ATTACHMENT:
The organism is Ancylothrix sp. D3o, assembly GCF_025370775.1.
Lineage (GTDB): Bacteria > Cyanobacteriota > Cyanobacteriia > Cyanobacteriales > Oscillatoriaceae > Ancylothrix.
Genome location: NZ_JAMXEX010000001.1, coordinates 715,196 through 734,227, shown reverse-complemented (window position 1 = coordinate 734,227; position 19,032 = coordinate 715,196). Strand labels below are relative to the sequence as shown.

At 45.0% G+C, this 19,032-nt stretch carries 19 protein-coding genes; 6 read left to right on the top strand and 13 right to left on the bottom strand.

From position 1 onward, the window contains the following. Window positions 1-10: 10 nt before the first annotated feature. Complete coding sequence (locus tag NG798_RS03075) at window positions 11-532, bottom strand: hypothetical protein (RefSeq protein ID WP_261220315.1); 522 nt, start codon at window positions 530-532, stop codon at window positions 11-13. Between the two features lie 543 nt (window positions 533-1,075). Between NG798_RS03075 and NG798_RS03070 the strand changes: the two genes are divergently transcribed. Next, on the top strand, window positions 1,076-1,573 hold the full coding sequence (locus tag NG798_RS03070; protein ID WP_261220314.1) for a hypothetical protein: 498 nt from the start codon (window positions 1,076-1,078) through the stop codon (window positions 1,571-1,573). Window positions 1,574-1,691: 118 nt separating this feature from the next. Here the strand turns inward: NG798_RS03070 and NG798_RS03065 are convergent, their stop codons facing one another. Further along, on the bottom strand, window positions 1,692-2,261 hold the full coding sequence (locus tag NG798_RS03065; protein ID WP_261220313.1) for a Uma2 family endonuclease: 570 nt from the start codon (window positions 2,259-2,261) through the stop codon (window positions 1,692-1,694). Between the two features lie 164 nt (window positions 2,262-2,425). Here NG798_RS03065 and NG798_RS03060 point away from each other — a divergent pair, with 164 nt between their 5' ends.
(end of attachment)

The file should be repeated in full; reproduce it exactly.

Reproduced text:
The organism is Ancylothrix sp. D3o, assembly GCF_025370775.1.
Lineage (GTDB): Bacteria > Cyanobacteriota > Cyanobacteriia > Cyanobacteriales > Oscillatoriaceae > Ancylothrix.
Genome location: NZ_JAMXEX010000001.1, coordinates 715,196 through 734,227, shown reverse-complemented (window position 1 = coordinate 734,227; position 19,032 = coordinate 715,196). Strand labels below are relative to the sequence as shown.

At 45.0% G+C, this 19,032-nt stretch carries 19 protein-coding genes; 6 read left to right on the top strand and 13 right to left on the bottom strand.

From position 1 onward, the window contains the following. Window positions 1-10: 10 nt before the first annotated feature. Complete coding sequence (locus tag NG798_RS03075) at window positions 11-532, bottom strand: hypothetical protein (RefSeq protein ID WP_261220315.1); 522 nt, start codon at window positions 530-532, stop codon at window positions 11-13. Between the two features lie 543 nt (window positions 533-1,075). Between NG798_RS03075 and NG798_RS03070 the strand changes: the two genes are divergently transcribed. Next, on the top strand, window positions 1,076-1,573 hold the full coding sequence (locus tag NG798_RS03070; protein ID WP_261220314.1) for a hypothetical protein: 498 nt from the start codon (window positions 1,076-1,078) through the stop codon (window positions 1,571-1,573). Window positions 1,574-1,691: 118 nt separating this feature from the next. Here the strand turns inward: NG798_RS03070 and NG798_RS03065 are convergent, their stop codons facing one another. Further along, on the bottom strand, window positions 1,692-2,261 hold the full coding sequence (locus tag NG798_RS03065; protein ID WP_261220313.1) for a Uma2 family endonuclease: 570 nt from the start codon (window positions 2,259-2,261) through the stop codon (window positions 1,692-1,694). Between the two features lie 164 nt (window positions 2,262-2,425). Here NG798_RS03065 and NG798_RS03060 point away from each other — a divergent pair, with 164 nt between their 5' ends.